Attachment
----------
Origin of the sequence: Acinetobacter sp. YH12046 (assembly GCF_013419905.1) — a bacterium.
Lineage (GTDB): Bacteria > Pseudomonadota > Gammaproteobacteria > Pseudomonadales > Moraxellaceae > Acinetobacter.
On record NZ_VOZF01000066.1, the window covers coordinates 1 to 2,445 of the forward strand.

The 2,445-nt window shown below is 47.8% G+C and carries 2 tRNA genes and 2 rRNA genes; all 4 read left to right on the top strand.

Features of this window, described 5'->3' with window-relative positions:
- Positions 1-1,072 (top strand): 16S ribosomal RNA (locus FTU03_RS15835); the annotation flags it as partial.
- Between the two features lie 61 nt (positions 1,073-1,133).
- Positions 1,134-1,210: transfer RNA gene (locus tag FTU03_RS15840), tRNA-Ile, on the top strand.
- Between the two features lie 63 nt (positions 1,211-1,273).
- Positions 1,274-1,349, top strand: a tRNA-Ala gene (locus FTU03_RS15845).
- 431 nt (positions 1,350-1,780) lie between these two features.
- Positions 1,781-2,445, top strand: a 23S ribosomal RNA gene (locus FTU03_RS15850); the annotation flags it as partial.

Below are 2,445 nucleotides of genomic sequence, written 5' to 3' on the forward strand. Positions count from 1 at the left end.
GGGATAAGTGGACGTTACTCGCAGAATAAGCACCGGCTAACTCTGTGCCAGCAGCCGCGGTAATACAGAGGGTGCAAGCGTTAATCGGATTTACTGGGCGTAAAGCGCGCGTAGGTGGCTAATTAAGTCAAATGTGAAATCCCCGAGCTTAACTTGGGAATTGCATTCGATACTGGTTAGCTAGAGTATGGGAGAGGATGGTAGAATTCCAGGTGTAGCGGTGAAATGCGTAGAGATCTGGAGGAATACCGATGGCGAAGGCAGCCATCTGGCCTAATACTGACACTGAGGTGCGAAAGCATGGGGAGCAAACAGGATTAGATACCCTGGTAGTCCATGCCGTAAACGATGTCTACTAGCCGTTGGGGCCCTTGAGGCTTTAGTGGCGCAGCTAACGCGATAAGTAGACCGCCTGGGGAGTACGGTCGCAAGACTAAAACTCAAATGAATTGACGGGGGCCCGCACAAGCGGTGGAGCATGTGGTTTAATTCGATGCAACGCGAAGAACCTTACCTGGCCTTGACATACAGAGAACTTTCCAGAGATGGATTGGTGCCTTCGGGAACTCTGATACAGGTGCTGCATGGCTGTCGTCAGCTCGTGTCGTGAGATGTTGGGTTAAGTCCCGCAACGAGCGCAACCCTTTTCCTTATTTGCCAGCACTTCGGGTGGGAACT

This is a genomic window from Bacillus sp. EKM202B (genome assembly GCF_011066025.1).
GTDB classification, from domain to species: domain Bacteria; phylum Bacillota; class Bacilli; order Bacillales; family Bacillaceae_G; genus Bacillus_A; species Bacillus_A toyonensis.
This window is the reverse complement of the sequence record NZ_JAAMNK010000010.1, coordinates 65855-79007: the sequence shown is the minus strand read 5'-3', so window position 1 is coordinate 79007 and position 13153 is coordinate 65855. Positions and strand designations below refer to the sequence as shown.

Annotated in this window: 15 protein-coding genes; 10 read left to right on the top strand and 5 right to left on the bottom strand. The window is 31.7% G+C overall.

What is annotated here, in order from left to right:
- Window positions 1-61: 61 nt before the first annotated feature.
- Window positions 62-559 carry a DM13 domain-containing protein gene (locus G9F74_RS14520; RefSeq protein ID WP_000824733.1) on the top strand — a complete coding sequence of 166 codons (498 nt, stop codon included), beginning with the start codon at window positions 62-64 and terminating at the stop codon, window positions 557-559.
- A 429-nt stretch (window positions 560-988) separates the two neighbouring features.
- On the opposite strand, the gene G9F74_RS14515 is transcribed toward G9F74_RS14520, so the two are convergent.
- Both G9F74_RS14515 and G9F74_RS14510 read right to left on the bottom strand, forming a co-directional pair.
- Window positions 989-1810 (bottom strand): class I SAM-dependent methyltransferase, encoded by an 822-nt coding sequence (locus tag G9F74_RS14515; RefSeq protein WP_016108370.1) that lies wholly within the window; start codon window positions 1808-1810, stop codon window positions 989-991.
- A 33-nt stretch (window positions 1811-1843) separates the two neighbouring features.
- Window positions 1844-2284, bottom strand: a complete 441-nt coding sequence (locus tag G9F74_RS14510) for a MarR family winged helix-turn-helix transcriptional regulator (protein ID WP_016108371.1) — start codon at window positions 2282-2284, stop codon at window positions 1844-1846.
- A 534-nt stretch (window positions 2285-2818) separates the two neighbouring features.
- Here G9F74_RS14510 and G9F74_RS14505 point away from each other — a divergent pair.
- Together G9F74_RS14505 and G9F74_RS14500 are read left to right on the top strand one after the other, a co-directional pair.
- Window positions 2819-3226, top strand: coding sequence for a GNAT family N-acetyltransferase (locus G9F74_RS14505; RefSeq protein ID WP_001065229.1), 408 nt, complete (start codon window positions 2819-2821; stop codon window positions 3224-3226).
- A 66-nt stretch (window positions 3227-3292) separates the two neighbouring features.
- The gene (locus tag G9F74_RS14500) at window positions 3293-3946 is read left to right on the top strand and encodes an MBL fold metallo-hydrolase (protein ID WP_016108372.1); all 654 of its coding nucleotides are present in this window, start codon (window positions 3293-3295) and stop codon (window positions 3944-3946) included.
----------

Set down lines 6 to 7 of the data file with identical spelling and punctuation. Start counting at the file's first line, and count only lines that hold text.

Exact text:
- Positions 1-1,072 (top strand): 16S ribosomal RNA (locus FTU03_RS15835); the annotation flags it as partial.
- Between the two features lie 61 nt (positions 1,073-1,133).